The NGO Board can deny registration of an organization by notifying its decision to the organization in Form F as specified in the Schedule to the NGO Regulations 2009, within 21 days (Regulation 9 (1) of the NGO Regulations 2009). However, the law does not provide for categorical reasons on which an application can be denied, thus it is upon the discretion of the Board to accept or reject an application made by an organization. NGOs may appeal within one month of date of notification to the Minister. Also under article 42 of the 1995 Constitution, an aggrieved organization may appeal to High Court if not satisfied with the decision of the Minister.
The NGO Board has a registry for all CSOs and it is generally considered up to date since they are supposed to append any CSO which has fulfilled the requirements of registration. Currently the NGO Board’s website is not functional, thus the registry is not accessible on the Internet by the public. However, the public can access the registry from the offices of the NGO Board located within the Ministry of Internal Affairs.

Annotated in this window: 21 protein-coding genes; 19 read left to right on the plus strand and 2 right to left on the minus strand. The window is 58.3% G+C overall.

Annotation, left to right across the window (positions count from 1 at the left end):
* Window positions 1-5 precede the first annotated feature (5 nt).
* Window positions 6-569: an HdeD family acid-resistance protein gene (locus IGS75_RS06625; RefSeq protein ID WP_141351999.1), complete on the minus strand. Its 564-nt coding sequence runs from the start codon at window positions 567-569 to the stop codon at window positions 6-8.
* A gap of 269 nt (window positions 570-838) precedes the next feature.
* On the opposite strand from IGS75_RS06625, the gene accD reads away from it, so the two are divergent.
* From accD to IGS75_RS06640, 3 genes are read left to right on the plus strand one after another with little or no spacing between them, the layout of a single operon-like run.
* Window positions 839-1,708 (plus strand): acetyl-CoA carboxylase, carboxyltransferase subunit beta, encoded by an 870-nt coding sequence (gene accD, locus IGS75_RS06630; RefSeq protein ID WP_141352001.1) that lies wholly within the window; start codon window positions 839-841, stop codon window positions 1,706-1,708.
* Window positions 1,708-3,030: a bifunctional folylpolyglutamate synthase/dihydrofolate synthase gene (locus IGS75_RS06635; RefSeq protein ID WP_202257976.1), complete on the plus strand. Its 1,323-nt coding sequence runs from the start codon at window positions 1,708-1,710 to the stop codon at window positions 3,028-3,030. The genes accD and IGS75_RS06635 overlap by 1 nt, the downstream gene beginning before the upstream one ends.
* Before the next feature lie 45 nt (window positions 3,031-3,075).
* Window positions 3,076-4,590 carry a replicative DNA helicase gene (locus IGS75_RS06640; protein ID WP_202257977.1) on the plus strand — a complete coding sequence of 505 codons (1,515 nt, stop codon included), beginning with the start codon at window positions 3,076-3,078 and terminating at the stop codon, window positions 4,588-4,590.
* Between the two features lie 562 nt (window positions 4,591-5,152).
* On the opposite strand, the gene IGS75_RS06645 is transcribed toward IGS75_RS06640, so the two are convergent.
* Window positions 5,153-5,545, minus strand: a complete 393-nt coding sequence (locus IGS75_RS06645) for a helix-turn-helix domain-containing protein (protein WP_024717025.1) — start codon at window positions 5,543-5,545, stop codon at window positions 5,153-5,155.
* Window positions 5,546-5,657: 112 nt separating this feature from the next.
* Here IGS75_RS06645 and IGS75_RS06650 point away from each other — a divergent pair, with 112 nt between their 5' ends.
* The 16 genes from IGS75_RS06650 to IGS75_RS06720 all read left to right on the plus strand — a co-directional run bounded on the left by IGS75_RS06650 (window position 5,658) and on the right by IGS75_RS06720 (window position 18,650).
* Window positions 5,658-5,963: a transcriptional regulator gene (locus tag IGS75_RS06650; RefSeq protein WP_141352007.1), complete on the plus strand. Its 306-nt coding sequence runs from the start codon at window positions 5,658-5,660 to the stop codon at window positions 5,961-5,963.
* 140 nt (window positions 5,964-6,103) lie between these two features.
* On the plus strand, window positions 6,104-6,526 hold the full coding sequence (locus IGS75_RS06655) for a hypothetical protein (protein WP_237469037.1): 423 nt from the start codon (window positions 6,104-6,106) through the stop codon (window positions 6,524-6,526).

CBOs: In practice, CBOs are formed by community members or organizations outside the community with a minimum number of 10 initial members. Regulation 18 of the NGO Registration Regulations 2009 requires CBOs to register with the district local government with an application Form A as specified in the Schedule of the Regulations. At the time of registration, CBOs are required to pay registration fees of UShs. 20,000 (Regulation 18 (4) of the NGO Registration Regulations 2009). Upon registration, the district local government shall issue a certificate of registration specifying the area of operation of the organization and the activities the organization is authorized to operate (Regulation 18 (3) of the NGO Registration Regulations 2009).
There is no fixed time period within which the district local government must review the application made by the CBO and decide upon registration. The district local government may deny registration of a CBO if it does not satisfy the requirements for registration. However, the law does not provide reasons for the denial of registration for CBOs.